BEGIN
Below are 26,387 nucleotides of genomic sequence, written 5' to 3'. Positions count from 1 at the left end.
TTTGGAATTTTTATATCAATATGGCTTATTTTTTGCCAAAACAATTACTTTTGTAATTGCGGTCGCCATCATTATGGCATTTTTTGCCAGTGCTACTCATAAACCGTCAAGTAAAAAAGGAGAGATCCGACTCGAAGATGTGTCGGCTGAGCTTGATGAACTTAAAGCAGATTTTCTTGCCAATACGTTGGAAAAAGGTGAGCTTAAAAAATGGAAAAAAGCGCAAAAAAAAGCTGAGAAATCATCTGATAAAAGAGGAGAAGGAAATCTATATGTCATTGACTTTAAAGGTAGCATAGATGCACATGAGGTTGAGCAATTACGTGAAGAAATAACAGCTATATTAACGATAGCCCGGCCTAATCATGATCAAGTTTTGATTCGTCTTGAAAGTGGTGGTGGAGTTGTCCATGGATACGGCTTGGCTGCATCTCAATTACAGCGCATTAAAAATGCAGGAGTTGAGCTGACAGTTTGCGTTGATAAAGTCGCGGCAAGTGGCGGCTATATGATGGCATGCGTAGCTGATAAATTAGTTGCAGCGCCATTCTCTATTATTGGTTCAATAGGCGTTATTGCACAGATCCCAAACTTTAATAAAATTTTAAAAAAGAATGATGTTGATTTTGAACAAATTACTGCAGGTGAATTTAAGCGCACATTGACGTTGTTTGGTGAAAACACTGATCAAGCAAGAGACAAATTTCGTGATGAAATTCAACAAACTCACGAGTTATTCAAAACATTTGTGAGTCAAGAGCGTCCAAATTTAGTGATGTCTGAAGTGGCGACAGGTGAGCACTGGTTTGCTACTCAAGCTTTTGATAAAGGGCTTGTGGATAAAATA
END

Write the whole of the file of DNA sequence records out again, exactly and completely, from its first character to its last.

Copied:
Below are 26,387 nucleotides of genomic sequence, written 5' to 3'. Positions count from 1 at the left end.
TTTGGAATTTTTATATCAATATGGCTTATTTTTTGCCAAAACAATTACTTTTGTAATTGCGGTCGCCATCATTATGGCATTTTTTGCCAGTGCTACTCATAAACCGTCAAGTAAAAAAGGAGAGATCCGACTCGAAGATGTGTCGGCTGAGCTTGATGAACTTAAAGCAGATTTTCTTGCCAATACGTTGGAAAAAGGTGAGCTTAAAAAATGGAAAAAAGCGCAAAAAAAAGCTGAGAAATCATCTGATAAAAGAGGAGAAGGAAATCTATATGTCATTGACTTTAAAGGTAGCATAGATGCACATGAGGTTGAGCAATTACGTGAAGAAATAACAGCTATATTAACGATAGCCCGGCCTAATCATGATCAAGTTTTGATTCGTCTTGAAAGTGGTGGTGGAGTTGTCCATGGATACGGCTTGGCTGCATCTCAATTACAGCGCATTAAAAATGCAGGAGTTGAGCTGACAGTTTGCGTTGATAAAGTCGCGGCAAGTGGCGGCTATATGATGGCATGCGTAGCTGATAAATTAGTTGCAGCGCCATTCTCTATTATTGGTTCAATAGGCGTTATTGCACAGATCCCAAACTTTAATAAAATTTTAAAAAAGAATGATGTTGATTTTGAACAAATTACTGCAGGTGAATTTAAGCGCACATTGACGTTGTTTGGTGAAAACACTGATCAAGCAAGAGACAAATTTCGTGATGAAATTCAACAAACTCACGAGTTATTCAAAACATTTGTGAGTCAAGAGCGTCCAAATTTAGTGATGTCTGAAGTGGCGACAGGTGAGCACTGGTTTGCTACTCAAGCTTTTGATAAAGGGCTTGTGGATAAAATA